Pentagon Bets On Intel’s Future By Awarding Advanced Chipmaking Contract

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Santa Clara, California-based chipmaker Intel Corporation has won an award from the United States Department of Defense (DoD) to develop a U.S.-based foundry ecosystem to manufacture semiconductors on leading-edge chip process nodes. This award is part of the Pentagon's Rapid Assured Microelectronics Prototypes - Commercial (RAMP-C) program, which aims to counter the rise of Asian chip foundries with the development of chipmaking facilities inside the United States.

It aims to develop technologies capable of fabricating transistors smaller than 7 nanometers - a space currently dominated by the Taiwan Semiconductor Manufacturing Company (TSMC). While the Pentagon remained silent about the award, Intel announced it through a press release, highlighting that the Defense Department is interested in the company's 18A chip process.

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Intel's 18A chip process is a renamed version of what would likely have been its 2nm process had the company not revamped its nomenclature earlier this year. In July, the changes took place when the company announced its process roadmap for the next four years and beyond.

In the new roadmap, Intel renamed its advanced 10nm Enhanced SuperFin chip process as Intel 7 and dubbed its 7nm process as Intel 4. Additionally, the company went beyond this to entirely change the way it refers to its chipmaking technologies, as it introduced two new nodes, dubbed as the 20A and 18A nodes.

These nodes, on the surface, attempt to wrench away the nomenclature advantaged enjoyed by TSMC and Intel's smaller rival, chip designer Advanced Micro Devices, Inc (AMD). AMD has taken the ball to its larger rival's court by selling 7nm processors, with Intel, on the surface, still sitting on 10nm chips.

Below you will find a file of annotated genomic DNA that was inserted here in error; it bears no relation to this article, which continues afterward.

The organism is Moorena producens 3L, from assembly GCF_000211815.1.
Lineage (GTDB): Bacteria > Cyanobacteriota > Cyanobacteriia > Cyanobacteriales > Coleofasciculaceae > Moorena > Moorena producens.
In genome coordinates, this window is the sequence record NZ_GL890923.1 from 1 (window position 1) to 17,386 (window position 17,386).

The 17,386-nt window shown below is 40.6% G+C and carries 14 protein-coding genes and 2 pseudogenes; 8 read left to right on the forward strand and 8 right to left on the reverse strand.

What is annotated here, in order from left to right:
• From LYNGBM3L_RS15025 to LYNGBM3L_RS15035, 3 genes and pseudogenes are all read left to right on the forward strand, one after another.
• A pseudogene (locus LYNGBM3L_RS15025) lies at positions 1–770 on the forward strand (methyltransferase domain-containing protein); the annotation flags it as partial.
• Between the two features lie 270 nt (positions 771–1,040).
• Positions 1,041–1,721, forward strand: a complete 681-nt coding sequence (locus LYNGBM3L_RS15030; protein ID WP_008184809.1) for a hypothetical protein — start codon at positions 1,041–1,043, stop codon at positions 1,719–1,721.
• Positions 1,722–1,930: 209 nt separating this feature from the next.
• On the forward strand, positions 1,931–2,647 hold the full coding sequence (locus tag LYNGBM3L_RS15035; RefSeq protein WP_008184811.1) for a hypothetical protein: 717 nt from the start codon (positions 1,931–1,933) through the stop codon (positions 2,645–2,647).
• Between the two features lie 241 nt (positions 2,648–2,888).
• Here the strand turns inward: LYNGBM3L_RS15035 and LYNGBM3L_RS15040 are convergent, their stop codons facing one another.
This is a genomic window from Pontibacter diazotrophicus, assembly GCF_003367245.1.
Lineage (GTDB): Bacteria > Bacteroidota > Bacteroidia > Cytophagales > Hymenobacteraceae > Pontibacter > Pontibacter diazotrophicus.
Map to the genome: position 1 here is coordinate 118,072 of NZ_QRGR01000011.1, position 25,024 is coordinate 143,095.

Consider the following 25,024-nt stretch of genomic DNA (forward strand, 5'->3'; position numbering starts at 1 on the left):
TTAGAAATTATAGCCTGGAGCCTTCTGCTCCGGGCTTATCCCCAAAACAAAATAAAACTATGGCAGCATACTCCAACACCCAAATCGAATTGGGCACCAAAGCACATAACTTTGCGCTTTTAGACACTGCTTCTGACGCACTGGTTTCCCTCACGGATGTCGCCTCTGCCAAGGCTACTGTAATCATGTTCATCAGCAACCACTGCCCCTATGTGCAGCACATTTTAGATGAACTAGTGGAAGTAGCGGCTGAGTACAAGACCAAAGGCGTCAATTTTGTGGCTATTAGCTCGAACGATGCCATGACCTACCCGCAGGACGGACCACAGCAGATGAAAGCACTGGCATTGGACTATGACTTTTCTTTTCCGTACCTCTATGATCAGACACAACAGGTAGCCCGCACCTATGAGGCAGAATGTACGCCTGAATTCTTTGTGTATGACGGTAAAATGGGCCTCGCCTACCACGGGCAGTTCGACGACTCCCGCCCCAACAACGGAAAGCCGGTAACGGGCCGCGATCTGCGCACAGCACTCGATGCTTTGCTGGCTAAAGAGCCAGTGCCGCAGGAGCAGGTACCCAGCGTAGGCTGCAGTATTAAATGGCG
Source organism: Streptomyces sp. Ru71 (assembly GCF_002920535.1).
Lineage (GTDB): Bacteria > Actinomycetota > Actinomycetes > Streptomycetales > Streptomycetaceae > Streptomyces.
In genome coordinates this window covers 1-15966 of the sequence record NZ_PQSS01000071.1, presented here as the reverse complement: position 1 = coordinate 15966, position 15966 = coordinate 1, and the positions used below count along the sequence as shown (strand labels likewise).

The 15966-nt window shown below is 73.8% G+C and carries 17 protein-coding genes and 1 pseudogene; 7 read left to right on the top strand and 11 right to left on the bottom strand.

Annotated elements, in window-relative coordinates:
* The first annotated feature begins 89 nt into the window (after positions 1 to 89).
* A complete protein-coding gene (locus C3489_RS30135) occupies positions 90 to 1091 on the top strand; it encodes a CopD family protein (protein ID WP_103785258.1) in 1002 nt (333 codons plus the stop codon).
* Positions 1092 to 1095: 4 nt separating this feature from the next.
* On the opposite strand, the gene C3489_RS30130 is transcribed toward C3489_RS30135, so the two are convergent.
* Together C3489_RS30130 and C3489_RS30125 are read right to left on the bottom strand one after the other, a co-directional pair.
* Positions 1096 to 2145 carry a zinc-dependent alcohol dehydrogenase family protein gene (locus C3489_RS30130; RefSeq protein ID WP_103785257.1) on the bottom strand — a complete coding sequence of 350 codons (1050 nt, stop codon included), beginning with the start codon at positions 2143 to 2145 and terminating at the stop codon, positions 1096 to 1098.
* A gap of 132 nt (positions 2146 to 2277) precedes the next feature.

With precise details of the transistor densities and especially dimensions of Intel 10nm and TSMC's 7nm (used by AMD) uncertain, the company, who was one of the first in the world to adopt next-generation extreme ultraviolet (EUV) chipmaking machines, saw itself struggle to keep pace with both TSMC and AMD.

An Intel side from its process roadmap revamp in July describing the discrepancies with modern-day chip process nomenclature. Image: Intel Corporation

Based on our speculation, Intel's 18A node, which has piqued the Pentagon's interest, should resemble what under the older naming scheme would be referred to as a 2nm process. The speculation follows logic, as 10 angstroms equal one nanometer, so 18 angstroms do end up roughly equal to two nanometers.

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Of course, and as Intel stresses in the slide above, even if the 18A process is referred to as 2nm, this does not imply that its transistors are dimensionally similar to similarly named processes from other fabs.

What is crucial when it comes to the 18A is the fact that Intel will use second-generation EUV machines to manufacture chips using the process designs. These machines have a higher numerical aperture (NA) and are simply referred to as High-NA machines in the chip world.

Currently, TSMC employs exactly half of the global installed production-ready EUV machines and has a lead in shipping processors built through them. However, while access to these machines is the first part of the chipmaking war, access to the high-NA machines will be the second.

With chipmakers going big and trying to print transistors as fine as 5nm, 3nm and even 2nm, even the high wavelength ultraviolet light will be pushed to its limits. To resolve this, the new machines will uses lenses with a 0.55 NA, which allows more light to pass through than in their predecessors and allows for crisper transistor printing.

The 18A process is expected to enter a level of production by the second half of 2025, and if TSMC's current pace of research continues, then the company, like Intel, will also have shifted to a new transistor design in the race to squeeze billions of them in a space equal to a human fingertip

The author has no position in any of the stocks mentioned. WCCF TECH INC has a disclosure and ethics policy.
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